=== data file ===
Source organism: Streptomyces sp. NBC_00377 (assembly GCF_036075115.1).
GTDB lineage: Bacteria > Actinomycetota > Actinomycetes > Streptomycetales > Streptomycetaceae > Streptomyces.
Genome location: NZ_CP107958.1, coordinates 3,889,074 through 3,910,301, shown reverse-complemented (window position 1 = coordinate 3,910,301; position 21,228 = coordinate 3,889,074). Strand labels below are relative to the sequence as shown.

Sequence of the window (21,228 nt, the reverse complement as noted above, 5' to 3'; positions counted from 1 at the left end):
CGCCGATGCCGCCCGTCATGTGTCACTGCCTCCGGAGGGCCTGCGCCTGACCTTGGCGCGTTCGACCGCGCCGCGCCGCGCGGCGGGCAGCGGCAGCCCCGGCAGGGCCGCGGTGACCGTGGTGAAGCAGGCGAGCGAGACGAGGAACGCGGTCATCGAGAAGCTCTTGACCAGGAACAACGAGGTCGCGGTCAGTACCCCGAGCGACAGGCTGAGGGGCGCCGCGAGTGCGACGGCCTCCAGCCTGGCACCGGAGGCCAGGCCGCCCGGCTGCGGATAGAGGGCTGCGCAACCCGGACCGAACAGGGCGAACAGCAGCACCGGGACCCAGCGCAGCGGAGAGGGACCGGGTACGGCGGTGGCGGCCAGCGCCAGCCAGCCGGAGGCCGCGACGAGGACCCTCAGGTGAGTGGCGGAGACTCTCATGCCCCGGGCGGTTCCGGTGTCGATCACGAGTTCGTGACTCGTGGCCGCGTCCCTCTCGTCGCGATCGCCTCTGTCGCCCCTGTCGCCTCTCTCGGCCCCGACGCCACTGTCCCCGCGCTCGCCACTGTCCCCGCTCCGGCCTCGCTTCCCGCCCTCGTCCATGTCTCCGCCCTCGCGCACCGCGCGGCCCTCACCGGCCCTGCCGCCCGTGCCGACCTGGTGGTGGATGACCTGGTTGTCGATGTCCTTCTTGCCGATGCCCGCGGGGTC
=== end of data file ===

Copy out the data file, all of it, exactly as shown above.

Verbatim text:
Source organism: Streptomyces sp. NBC_00377 (assembly GCF_036075115.1).
GTDB lineage: Bacteria > Actinomycetota > Actinomycetes > Streptomycetales > Streptomycetaceae > Streptomyces.
Genome location: NZ_CP107958.1, coordinates 3,889,074 through 3,910,301, shown reverse-complemented (window position 1 = coordinate 3,910,301; position 21,228 = coordinate 3,889,074). Strand labels below are relative to the sequence as shown.

Sequence of the window (21,228 nt, the reverse complement as noted above, 5' to 3'; positions counted from 1 at the left end):
CGCCGATGCCGCCCGTCATGTGTCACTGCCTCCGGAGGGCCTGCGCCTGACCTTGGCGCGTTCGACCGCGCCGCGCCGCGCGGCGGGCAGCGGCAGCCCCGGCAGGGCCGCGGTGACCGTGGTGAAGCAGGCGAGCGAGACGAGGAACGCGGTCATCGAGAAGCTCTTGACCAGGAACAACGAGGTCGCGGTCAGTACCCCGAGCGACAGGCTGAGGGGCGCCGCGAGTGCGACGGCCTCCAGCCTGGCACCGGAGGCCAGGCCGCCCGGCTGCGGATAGAGGGCTGCGCAACCCGGACCGAACAGGGCGAACAGCAGCACCGGGACCCAGCGCAGCGGAGAGGGACCGGGTACGGCGGTGGCGGCCAGCGCCAGCCAGCCGGAGGCCGCGACGAGGACCCTCAGGTGAGTGGCGGAGACTCTCATGCCCCGGGCGGTTCCGGTGTCGATCACGAGTTCGTGACTCGTGGCCGCGTCCCTCTCGTCGCGATCGCCTCTGTCGCCCCTGTCGCCTCTCTCGGCCCCGACGCCACTGTCCCCGCGCTCGCCACTGTCCCCGCTCCGGCCTCGCTTCCCGCCCTCGTCCATGTCTCCGCCCTCGCGCACCGCGCGGCCCTCACCGGCCCTGCCGCCCGTGCCGACCTGGTGGTGGATGACCTGGTTGTCGATGTCCTTCTTGCCGATGCCCGCGGGGTC